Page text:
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A Non-specific Setaria italica Lipid Transfer Protein Gene Plays a Critical Role under Abiotic Stress

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ABSTRACT

Lipid transfer proteins (LTPs) are a class of cysteine-rich soluble proteins having small molecular weights. LTPs participate in flower and seed development, cuticular wax deposition, also play important roles in pathogen and abiotic stress responses. A non-specific LTP gene (SiLTP) was isolated from a foxtail millet (Setaria italica) suppression subtractive hybridization library enriched for differentially expressed genes after abiotic stress treatments. A semi-quantitative reverse transcriptase PCR analysis showed that SiLTP was expressed in all foxtail millet tissues. Additionally, the SiLTP promoter drove GUS expression in root tips, stems, leaves, flowers, and siliques of transgenic Arabidopsis. Quantitative real-time PCR indicated that the SiLTP expression was induced by NaCl, polyethylene glycol, and abscisic acid (ABA). SiLTP was localized in the cytoplasm of tobacco leaf epidermal cells and maize protoplasts. The ectopic expression of SiLTP in tobacco resulted in higher levels of salt and drought tolerance than in the wild type (WT). To further assess the function of SiLTP, SiLTP overexpression (OE) and RNA interference (RNAi)-based transgenic foxtail millet were obtained. SiLTP-OE lines performed better under salt and drought stresses compared with WT plants. In contrast, the RNAi lines were much more sensitive to salt and drought compared than WT. Electrophoretic mobility shift assays and yeast one-hybrids indicated that the transcription factor ABA-responsive DRE-binding protein (SiARDP) could bind to the dehydration-responsive element of SiLTP promoter in vitro and in vivo, respectively. Moreover, the SiLTP expression levels were higher in SiARDP-OE plants compared than the WT. These results confirmed that SiLTP plays important roles in improving salt and drought stress tolerance of foxtail millet, and may partly be upregulated by SiARDP. SiLTP may provide an effective genetic resource for molecular breeding in crops to enhance salt and drought tolerance levels.

No MeSH data available.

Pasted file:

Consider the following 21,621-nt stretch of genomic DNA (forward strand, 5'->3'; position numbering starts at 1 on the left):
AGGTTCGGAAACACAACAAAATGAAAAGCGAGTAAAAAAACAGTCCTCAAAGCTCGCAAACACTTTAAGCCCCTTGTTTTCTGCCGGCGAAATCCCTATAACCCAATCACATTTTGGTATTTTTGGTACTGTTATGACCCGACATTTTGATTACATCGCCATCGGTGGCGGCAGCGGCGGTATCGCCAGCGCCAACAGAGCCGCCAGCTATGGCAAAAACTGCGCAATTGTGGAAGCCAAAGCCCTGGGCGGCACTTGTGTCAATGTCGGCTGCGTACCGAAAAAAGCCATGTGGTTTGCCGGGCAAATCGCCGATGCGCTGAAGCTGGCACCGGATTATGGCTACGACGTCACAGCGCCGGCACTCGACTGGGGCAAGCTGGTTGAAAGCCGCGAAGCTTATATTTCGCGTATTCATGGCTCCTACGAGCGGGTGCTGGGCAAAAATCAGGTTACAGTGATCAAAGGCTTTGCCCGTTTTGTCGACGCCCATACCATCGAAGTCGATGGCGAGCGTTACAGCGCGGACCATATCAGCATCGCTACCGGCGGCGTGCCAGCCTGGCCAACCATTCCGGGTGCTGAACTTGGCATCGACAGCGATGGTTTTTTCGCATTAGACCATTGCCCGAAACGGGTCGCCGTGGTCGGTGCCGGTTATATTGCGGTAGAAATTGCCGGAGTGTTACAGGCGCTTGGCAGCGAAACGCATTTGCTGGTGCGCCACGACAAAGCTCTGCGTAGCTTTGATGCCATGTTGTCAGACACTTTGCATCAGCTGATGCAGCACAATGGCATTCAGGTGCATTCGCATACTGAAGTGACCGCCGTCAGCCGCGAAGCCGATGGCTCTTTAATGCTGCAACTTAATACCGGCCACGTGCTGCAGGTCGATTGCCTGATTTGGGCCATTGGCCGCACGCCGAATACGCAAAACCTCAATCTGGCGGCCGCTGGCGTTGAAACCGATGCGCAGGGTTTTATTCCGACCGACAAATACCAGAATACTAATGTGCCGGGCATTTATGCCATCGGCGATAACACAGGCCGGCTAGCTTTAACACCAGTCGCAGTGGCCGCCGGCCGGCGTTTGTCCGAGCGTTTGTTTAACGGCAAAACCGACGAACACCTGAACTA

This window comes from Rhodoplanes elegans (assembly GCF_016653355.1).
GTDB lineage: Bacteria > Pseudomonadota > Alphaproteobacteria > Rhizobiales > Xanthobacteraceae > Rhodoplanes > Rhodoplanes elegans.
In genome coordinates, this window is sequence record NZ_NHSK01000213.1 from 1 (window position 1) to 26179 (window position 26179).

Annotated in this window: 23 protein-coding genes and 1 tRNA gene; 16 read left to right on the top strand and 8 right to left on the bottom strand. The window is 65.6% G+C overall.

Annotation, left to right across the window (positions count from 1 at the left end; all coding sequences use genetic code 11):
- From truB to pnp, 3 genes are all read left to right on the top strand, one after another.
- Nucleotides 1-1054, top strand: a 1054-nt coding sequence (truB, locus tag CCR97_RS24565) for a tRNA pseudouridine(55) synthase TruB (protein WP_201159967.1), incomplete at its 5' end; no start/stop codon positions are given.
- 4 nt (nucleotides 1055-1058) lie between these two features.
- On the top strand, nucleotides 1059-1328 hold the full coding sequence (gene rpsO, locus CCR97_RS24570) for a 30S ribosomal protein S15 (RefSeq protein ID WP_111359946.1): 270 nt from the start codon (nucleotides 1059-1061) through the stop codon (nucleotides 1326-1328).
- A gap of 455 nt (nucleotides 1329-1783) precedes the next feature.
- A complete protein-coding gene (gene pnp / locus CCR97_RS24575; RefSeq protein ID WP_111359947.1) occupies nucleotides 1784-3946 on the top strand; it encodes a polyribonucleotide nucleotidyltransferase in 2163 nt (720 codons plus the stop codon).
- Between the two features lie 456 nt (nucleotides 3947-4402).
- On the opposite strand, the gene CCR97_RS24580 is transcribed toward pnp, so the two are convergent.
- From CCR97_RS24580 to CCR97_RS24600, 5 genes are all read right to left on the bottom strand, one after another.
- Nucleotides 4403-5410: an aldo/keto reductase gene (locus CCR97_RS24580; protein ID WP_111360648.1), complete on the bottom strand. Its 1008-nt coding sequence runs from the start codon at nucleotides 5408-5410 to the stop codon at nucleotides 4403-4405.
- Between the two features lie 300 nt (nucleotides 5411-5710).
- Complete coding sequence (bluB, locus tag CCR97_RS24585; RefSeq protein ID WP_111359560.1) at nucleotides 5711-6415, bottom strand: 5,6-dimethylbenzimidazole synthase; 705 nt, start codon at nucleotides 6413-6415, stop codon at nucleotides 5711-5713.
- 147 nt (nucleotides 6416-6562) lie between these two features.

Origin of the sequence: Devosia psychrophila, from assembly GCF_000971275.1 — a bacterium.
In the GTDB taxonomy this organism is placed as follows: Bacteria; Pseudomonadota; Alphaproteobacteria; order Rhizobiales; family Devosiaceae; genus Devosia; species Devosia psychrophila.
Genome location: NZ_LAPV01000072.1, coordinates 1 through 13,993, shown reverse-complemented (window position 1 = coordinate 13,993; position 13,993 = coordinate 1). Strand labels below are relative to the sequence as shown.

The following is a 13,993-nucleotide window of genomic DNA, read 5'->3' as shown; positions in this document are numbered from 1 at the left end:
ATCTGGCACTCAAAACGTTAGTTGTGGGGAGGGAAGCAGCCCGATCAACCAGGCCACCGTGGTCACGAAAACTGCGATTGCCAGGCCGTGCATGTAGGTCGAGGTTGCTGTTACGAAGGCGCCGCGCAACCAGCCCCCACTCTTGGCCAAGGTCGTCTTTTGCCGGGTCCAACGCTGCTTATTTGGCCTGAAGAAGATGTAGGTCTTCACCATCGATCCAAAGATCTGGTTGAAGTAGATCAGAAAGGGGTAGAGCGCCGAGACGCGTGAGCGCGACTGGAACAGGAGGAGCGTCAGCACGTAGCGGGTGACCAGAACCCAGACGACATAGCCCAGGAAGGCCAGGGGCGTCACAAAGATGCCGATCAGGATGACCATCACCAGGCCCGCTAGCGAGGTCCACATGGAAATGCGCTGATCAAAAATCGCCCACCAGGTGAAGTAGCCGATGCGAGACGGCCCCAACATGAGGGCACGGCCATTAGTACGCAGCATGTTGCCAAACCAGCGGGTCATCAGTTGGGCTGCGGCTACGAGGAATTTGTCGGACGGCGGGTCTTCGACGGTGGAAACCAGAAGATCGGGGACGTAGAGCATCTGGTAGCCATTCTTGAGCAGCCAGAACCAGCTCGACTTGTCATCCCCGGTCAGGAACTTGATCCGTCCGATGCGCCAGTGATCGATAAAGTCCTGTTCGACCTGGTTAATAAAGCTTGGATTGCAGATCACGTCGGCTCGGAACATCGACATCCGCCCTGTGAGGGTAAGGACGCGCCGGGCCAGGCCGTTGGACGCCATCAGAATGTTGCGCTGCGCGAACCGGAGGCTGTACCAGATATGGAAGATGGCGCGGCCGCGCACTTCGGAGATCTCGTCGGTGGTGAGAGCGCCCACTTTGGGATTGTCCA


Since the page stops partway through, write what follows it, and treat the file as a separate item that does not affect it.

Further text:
Expression pattern of SiLTP. (A) Semi-qRT-PCR analysis of SiLTP in various foxtail millet organs. (B–D) Histochemical analysis of the SiLTP promoter::GUS expression in a transgenic Arabidopsis root (B), 10-day-old leaf (C), and inflorescence (D).
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Figure 1: Expression pattern of SiLTP. (A) Semi-qRT-PCR analysis of SiLTP in various foxtail millet organs. (B–D) Histochemical analysis of the SiLTP promoter::GUS expression in a transgenic Arabidopsis root (B), 10-day-old leaf (C), and inflorescence (D).

Mentions: To analyze the SiLTP expression pattern, total RNAs were extracted from seeds of different developmental stage, roots, stems, leaves, inflorescences which collected before, and used for semi-qRT-PCR. SiLTP was detected in all of the tested tissues. However, the transcription level of SiLTP was lower in roots compared with other tissues (Figure 1A). Additionally, the SiLTP promoter was cloned and fused with GUS. The construct p1391-proSiLTP::GUS was transformed into Arabidopsis, 13 transgenic lines were obtained, and three T2 transgenic lines were selected for GUS staining. The GUS signals were detected in the root tips, stems, leaves, anthers, and both ends of siliques (Figures 1B–D). qPCR was carried out to determine the expression levels of SiLTP under stress conditions. The maximum SiLTP transcript level was detected 6 h after the salt treatment began, and then gradually decreased (Figure 2A). The PEG treatment resulted in the maximum SiLTP accumulation level, which was 12-fold 9 h after the treatment began (Figure 2B). The SiLTP transcript level increased significantly 1 h after the ABA treatment began, reached its highest level (ninefold) after 3 h, and then decreased (Figure 2C). These results imply that SiLTP is involved in plant responses to abiotic stresses through an ABA-dependent pathway.